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Partition (number theory)
Young diagrams associated to the partitions of the positive integers 1 through 8. They are arranged so that images under the reflection about the main diagonal of the square are conjugate partitions.
Partitions of n with biggest addend k
In number theory and combinatorics, a partition of a positive integern, also called an integer partition, is a way of writing n as a sum of positive integers. Two sums that differ only in the order of their summands are considered the same partition. (If order matters, the sum becomes a composition.) For example, 4 can be partitioned in five distinct ways:
3 + 1
2 + 2
2 + 1 + 1
1 + 1 + 1 + 1
The order-dependent composition 1 + 3 is the same partition as 3 + 1, while the two distinct compositions 1 + 2 + 1 and 1 + 1 + 2 represent the same partition 2 + 1 + 1.
A summand in a partition is also called a part. The number of partitions of n is given by the partition function p(n). So p(4) = 5. The notation λ ⊢ n means that λ is a partition of n.
In some sources partitions are treated as the sequence of summands, rather than as an expression with plus signs. For example, the partition 2 + 2 + 1 might instead be written as the tuple (2, 2, 1) or in the even more compact form (22, 1) where the superscript indicates the number of repetitions of a term.
Representations of partitions
There are two common diagrammatic methods to represent partitions: as Ferrers diagrams, named after Norman Macleod Ferrers, and as Young diagrams, named after the British mathematician Alfred Young. Both have several possible conventions; here, we use English notation, with diagrams aligned in the upper-left corner.
The partition 6 + 4 + 3 + 1 of the positive number 14 can be represented
by the following diagram:
The 14 circles are lined up in 4 rows, each having the size of a part of the partition. The diagrams for the 5 partitions of the number 4 are listed below:
An alternative visual representation of an integer partition is its Young diagram. Rather than representing a partition with dots, as in the Ferrers diagram, the Young diagram uses boxes or squares. Thus, the Young diagram for the partition 5 + 4 + 1 is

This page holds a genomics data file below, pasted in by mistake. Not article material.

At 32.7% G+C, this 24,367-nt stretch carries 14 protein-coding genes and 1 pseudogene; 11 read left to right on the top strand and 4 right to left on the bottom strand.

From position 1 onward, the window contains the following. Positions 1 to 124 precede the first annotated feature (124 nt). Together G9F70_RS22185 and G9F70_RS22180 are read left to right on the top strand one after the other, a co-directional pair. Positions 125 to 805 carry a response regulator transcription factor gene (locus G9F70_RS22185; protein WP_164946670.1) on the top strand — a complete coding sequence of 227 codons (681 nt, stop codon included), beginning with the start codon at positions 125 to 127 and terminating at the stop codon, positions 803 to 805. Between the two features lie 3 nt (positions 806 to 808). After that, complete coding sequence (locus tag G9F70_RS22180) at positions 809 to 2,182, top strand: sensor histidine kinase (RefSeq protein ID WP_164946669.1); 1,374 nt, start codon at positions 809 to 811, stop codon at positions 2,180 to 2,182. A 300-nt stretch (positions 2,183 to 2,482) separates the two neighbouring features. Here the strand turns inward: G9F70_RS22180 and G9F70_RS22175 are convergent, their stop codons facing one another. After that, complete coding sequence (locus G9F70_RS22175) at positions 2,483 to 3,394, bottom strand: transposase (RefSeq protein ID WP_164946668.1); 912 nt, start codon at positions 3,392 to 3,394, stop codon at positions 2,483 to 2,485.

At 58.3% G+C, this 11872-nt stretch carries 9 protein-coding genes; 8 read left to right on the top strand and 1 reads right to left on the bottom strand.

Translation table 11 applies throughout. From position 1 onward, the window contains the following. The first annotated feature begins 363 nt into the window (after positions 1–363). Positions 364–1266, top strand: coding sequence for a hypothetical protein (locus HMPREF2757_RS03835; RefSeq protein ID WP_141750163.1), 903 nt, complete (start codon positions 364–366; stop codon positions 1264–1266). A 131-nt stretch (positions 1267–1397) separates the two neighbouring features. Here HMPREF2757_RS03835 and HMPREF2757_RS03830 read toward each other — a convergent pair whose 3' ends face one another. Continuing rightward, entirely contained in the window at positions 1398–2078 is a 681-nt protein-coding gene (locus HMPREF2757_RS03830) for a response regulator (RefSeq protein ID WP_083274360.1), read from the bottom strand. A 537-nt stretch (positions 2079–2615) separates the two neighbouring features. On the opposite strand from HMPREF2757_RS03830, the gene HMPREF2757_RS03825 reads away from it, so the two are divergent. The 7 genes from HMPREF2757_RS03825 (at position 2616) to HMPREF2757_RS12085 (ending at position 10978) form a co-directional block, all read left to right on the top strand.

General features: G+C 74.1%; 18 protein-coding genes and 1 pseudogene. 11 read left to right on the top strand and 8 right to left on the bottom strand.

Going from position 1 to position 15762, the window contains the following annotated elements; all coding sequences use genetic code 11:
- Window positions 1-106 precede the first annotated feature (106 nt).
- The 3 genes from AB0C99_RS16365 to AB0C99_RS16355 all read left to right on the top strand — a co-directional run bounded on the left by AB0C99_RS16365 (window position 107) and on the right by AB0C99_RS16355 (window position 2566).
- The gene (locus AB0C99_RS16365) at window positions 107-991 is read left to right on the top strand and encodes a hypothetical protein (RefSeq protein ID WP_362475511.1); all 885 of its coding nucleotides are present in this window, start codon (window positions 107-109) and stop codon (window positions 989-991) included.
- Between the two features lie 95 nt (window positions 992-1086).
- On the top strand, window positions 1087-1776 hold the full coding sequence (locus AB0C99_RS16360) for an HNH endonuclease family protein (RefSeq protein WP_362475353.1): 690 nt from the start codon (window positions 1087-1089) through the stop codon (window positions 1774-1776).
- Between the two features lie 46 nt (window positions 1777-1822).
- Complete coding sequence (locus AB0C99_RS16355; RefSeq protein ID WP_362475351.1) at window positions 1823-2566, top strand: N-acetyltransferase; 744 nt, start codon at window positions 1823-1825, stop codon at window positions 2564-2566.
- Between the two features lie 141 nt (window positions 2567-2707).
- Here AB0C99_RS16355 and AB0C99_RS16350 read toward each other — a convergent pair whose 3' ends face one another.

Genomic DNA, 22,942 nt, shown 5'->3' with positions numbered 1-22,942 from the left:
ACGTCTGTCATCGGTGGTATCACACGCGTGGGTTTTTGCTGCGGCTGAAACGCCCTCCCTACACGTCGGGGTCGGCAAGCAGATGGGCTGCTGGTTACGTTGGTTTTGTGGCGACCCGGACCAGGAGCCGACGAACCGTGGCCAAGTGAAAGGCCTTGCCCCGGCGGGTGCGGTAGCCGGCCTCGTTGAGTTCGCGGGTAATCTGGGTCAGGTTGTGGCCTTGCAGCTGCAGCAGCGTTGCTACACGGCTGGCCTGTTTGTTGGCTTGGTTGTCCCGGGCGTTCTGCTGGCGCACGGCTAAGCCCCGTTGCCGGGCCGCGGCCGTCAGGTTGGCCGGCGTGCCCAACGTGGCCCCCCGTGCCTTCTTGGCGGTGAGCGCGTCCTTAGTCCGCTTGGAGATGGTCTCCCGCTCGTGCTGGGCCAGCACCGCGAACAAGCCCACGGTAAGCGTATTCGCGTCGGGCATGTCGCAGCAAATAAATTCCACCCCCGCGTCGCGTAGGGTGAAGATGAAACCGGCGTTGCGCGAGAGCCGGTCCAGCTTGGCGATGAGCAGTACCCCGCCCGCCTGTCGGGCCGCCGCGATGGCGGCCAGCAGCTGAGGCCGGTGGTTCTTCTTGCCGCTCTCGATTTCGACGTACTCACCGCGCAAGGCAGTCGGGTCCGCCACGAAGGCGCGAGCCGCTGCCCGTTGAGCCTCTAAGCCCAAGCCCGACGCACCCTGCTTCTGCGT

while the Ferrers diagram for the same partition is
While this seemingly trivial variation doesn't appear worthy of separate mention, Young diagrams turn out to be extremely useful in the study of symmetric functions and group representation theory: in particular, filling the boxes of Young diagrams with numbers (or sometimes more complicated objects) obeying various rules leads to a family of objects called Young tableaux, and these tableaux have combinatorial and representation-theoretic significance. As a type of shape made by adjacent squares joined together, Young diagrams are a special kind of polyomino.
In number theory, the partition functionp(n) represents the number of possible partitions of a natural number n, which is to say the number of distinct ways of representing n as a sum of natural numbers (with order irrelevant). By convention p(0) = 1, p(n) = 0 for n negative.
The first few values of the partition function, starting with p(0) = 1, are:
The exact value of p(n) for larger values of n, is for example p(100) = 190,569,292, p(1000) is 24,061,467,864,032,622,473,692,149,727,991 or approximately 2.40615×1031, and p(10000) is 36,167,251,325,...,906,916,435,144 or approximately 3.61673×10106.
As of September 2017[update], the largest known prime number that counts a number of partitions is p(221444161), with 16569 decimal digits.
where each number i appears ai times. This is precisely the definition of a partition of n, so our product is the desired generating function. More generally, the generating function for the partitions of n into numbers from a set A can be found by taking only those terms in the product where k is an element of A. This result is due to Euler.
where the exponents of x on the right hand side are the generalized pentagonal numbers; i.e., Pk = k(3k-1)/2 for k = 1, −1, 2, −2, 3, ... The signs in the summation alternate as . This theorem can be used to derive a recurrence for the partition function:
where p(0) is taken to equal 1, and p(k) is taken to be zero for negative k. (Thus, although the sum on the right side appears infinite, its terms are nonzero if and only if k is an integer in the (finite) range .)
Since 5, 7, and 11 are consecutive primes, one might think that there would be such a congruence for the next prime 13, for some a. This is, however, false. In fact, it can be shown that there is no congruence of the form for any prime b other than 5, 7, or 11.
This asymptotic formula was first obtained by G. H. Hardy and Ramanujan in 1918 and independently by J. V. Uspensky in 1920. Considering p(1000), the asymptotic formula gives about 2.4402 × 1031, reasonably close to the exact answer given above (1.415% larger than the true value).
Here, the notation (m, k) = 1 implies that the sum should occur only over the values of m that are relatively prime to k. The function s(m, k) is a Dedekind sum.
The error after v terms is of the order of the next term, and v may be taken to be of the order of . As an example, Hardy and Ramanujan showed that p(200) is the nearest integer to the sum of the first v=5 terms of the series.
It may be shown that the k-th term of Rademacher's series is of the order
so that the first term gives the Hardy–Ramanujan asymptotic approximation.
Paul Erdős published an elementary proof of the asymptotic formula for p(n) in 1942.